A currency crisis last year wiped nearly 30% off the lira’s value against the dollar and it has fallen further in 2019.
The lira weakened as far as 6.0860 against the US currency after the central bank moves, compared with a close of 6.0315 on Monday. At 1012 GMT, it stood at 6.0500.
The central bank injected 17 billion lira ($2.8 billion) in the repo, the first since it suspended them on May 9. It lowered the lira interest rate in swap transactions to 24% from 25.5%. Bankers said this would gradually lower the average cost of funding by the same amount, to the bank’s policy rate of 24%.
The steps came as investors weighed up Turkey’s banking watchdog decision to impose a one-day settlement delay for FX purchases of more than $100,000 by individuals. Bankers said that move could raise concerns about capital controls.
“The administration seems to be increasingly desperate to keep the lira stable at all costs ahead of the re-run of the crucial vote in Istanbul,” said Rabobank emerging markets forex strategist Piotr Matys, commenting on the forex purchases move.
“Instead of providing investors with a much needed assurance, such measures will have the opposite effect, as the market will interpret it as rising interference in the banking sector.”
The decision by election authorities to re-run the Istanbul mayoral vote has fueled concerns about an erosion of democracy and unnerved financial markets, helping push the lira down another 13% this year. The ruling AK Party’s narrow defeat in the initial election in March was the first time in 25 years that President Tayyip Erdogan’s party or its Islamist predecessors had lost control of Turkey’s biggest city.
Matys said the repo move was a contradictory measure at a time when Turkey needs to restore confidence in the lira.
“Such conflicting policies make Turkey increasingly unpredictable and keep the upside bias in USD/TRY intact,” he added, saying initial resistance was around 6.2282, with a break higher exposing the 6.46-6.50 area as the next potential target.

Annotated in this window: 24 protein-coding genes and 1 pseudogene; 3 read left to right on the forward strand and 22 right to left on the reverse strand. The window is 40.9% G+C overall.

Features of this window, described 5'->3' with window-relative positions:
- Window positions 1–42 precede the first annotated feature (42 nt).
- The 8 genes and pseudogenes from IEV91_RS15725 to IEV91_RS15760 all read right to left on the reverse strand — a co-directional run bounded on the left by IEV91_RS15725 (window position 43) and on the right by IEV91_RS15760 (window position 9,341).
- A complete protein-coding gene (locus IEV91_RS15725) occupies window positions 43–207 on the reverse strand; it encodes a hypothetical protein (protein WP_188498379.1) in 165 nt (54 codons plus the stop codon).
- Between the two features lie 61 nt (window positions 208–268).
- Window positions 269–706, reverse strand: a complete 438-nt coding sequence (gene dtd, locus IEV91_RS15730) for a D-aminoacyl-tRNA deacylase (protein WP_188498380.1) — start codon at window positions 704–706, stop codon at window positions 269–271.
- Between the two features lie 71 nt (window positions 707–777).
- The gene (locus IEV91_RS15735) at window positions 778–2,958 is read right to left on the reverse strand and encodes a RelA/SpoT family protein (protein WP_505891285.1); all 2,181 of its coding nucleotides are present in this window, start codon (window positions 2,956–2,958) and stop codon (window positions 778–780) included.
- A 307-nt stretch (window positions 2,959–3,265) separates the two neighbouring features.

HIGH-FREQUENCY TRADERS TARGETED
A BDDK watchdog letter sent to banks on Monday said the settlement date for those purchases of more than $100,000 — or equivalent in other currencies — will be the following day.
“This one-day delay on FX transaction for retail investors is curious, especially when they take away the increase in rates in the morning,” said Charles Robertson, global chief economist at Renaissance Capital. “It’s a hint of capital controls, and the threat of more is implicit.”
Beste Naz Sullu, of Gedik Investment, said the BDDK was trying to curb foreign exchange speculation, but added that the market “does not like measures such as this much.”
The BDDK said on Tuesday the forex purchases move, effective from Tuesday, aimed to prevent “unnecessary and unjust harm” to the market, particularly by high-frequency traders.
Authorities have recently taken unorthodox steps to protect the currency, including state banks selling dollars. Ankara also raised a tax on some foreign exchange sales to 0.1% from zero last week to discourage Turks converting savings to foreign currencies.
Turks have flocked to foreign currencies in the months since last year’s crisis hit its peak in August, when the lira fell as much as 42% against the dollar.
The lira woes helped tip the economy into recession last year and Turkish Statistical Institute data on Tuesday showed consumer confidence tumbled to 55.3 points in May, the lowest level since the data was first published in 2004.
The main share index fell 1.26 percent.